Storyssentials: Dialect

“De man ain’t asleep — he’s dead. You hold still — I’ll go en see.”

He went, and bent down and looked, and says:

“It’s a dead man. Yes, indeedy; naked, too. He’s ben shot in de back. I reck’n he’s ben dead two er three days. Come in, Huck, but doan’ look at his face — it’s too gashly.”

That confusing bit of prose comes from the famous Huckleberry Finn and it probably couldn’t be published today because of a new unwritten rule: In written stories, dialect isn’t about accents. Dialect is grammar. Thank goodness Twain was published, but let’s take a look at this new rule…

Whether you’re writing a screenplay or a novel, you could say that dialect seldom breaks down into umlauts and gutturals, vowel points and dropped Gs, all slathered with a nice layer of contractions and apostrophes. Though phonetics factor into identifying various regions of speech, the words used and the order in which they are used creates any given dialect. In his Self-Editing for Fiction Writers (here on Amazon), Dave King shares this little nugget in his chapter devoted reading your manuscript aloud:

“When you use an unusual spelling, you are bound to draw the reader’s attention away from the dialogue and onto the means of getting it across. If the dialect gets thick enough, it isn’t read so much as translated… So how do you get a character’s geographical or education or social background across? The best way is through word choice, cadence, and grammar.”

We could just call this regional syntax. When we split hairs over the minute details in grammar, we can discover the country of origin, education, income level, and social circles of the speaker. Is it hard work on the side of the writer? Yes, up front, and it takes more guts than much of writing, but the payoffs end up as great as All the Pretty HorsesThe Secret Pilgrim, and The Price of Milk and Honey.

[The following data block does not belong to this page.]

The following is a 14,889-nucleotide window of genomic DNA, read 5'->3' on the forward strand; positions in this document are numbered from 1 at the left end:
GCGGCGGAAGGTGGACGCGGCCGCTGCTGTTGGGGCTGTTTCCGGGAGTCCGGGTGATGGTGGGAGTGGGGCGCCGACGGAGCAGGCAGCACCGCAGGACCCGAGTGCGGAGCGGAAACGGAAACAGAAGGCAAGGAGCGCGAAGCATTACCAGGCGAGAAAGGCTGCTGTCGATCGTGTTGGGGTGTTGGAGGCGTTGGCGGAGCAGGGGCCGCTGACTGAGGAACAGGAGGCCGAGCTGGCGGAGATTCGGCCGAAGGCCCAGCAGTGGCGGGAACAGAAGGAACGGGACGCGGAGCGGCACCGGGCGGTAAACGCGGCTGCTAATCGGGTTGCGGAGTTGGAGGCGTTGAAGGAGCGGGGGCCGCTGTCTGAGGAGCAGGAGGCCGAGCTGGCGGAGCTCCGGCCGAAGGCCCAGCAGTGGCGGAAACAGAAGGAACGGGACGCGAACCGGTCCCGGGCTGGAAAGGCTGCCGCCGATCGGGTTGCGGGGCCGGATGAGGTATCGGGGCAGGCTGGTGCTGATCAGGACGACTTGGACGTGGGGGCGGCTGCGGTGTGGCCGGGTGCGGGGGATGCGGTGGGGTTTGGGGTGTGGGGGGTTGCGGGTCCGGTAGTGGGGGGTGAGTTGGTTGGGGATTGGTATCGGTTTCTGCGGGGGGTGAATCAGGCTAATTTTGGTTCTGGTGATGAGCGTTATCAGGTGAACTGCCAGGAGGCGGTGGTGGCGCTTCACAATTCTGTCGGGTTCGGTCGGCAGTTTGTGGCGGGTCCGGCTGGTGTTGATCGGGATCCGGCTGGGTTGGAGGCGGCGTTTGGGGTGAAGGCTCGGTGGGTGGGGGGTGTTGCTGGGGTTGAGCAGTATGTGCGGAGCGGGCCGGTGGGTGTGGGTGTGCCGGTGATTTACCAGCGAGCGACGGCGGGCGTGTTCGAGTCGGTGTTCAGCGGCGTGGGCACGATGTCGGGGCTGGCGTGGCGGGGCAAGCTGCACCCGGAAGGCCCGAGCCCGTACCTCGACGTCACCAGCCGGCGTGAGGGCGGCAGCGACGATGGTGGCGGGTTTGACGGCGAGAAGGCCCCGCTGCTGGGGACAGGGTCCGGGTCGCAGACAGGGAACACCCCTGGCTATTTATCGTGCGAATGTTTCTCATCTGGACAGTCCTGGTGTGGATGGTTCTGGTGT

Let’s take the sentence:

American: Jack feels ill at school today. He ate too much.

And see how it looks in six other regions:

England: Jack feels ill at school today. He’s eaten too much.

Germany: Jack faces sickness today from eating too much at school.

Greek:  Ill today at school, Jack. He eats plenty more than others.

Spanish: It is from eating too much at school that Jack feels unwell.

Arabic: Indeed Jack feels ill today at school. Ate he did too much.

Chinese: At school today Jack feel sick. He eat too much.

That last one sounds as if I’m mocking Chinese, but if you look up Chinese syntax, you’ll see that this reads close to proper when translated back into the native tongue. Technically, it should read “school-at,” but that would only get us back to the typical confusion when we starta writin’ weirdin’m’out linga. Dialect in your dialog should disappear like the rest of the prose, leaving nothing but the story in the reader’s heart.

Am I some pro at dialect? No, I’m an amateur, but I’m certain that my most recent short story rejection came because I over-complicated my dialect and so distracted my readers… who happened to be editors of a magazine I want on my writing credits. Hopefully the answers I unearthed will help your next stories and mine.

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  1. Dialect (and therefore Voice) is often of the utmost important to me whenever I’m writing a character that should have a dialect. I’m a fan of dialect speaking for itself so long as it doesn’t get in the way of the story (I’m thinking of Suzanne Clarke’s “On Lickerish Hill” in The Ladies of Grace Adieu collection). Though I cannot help but wonder if forcing readers to work through the dialect is part of the experience. I understand and definitely appreciate the effort it takes in creating dialect, and it’s even more enhanced with grammar, but completely abandoning “umlauts and gutturals, vowel points and dropped Gs, all slathered with a nice layer of contractions and apostrophes” seems almost like a cop out to me.